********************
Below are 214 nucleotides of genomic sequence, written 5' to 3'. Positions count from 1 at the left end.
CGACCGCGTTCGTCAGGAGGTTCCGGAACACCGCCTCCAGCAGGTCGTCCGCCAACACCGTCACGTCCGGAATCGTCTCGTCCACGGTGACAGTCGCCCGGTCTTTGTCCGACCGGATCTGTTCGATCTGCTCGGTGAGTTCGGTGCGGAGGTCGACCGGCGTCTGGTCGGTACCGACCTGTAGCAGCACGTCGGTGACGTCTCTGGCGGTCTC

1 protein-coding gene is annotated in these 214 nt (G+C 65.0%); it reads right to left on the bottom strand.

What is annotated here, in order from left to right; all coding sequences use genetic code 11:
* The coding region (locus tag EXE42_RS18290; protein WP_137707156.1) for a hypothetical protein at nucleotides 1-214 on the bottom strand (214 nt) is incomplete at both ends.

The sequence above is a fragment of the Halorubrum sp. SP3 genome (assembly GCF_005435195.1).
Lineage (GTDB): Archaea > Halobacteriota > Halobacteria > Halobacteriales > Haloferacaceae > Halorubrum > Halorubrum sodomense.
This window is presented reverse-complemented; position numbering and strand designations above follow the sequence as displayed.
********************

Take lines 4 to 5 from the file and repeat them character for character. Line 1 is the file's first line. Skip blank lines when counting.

What is annotated here, in order from left to right; all coding sequences use genetic code 11:
* The coding region (locus tag EXE42_RS18290; protein WP_137707156.1) for a hypothetical protein at nucleotides 1-214 on the bottom strand (214 nt) is incomplete at both ends.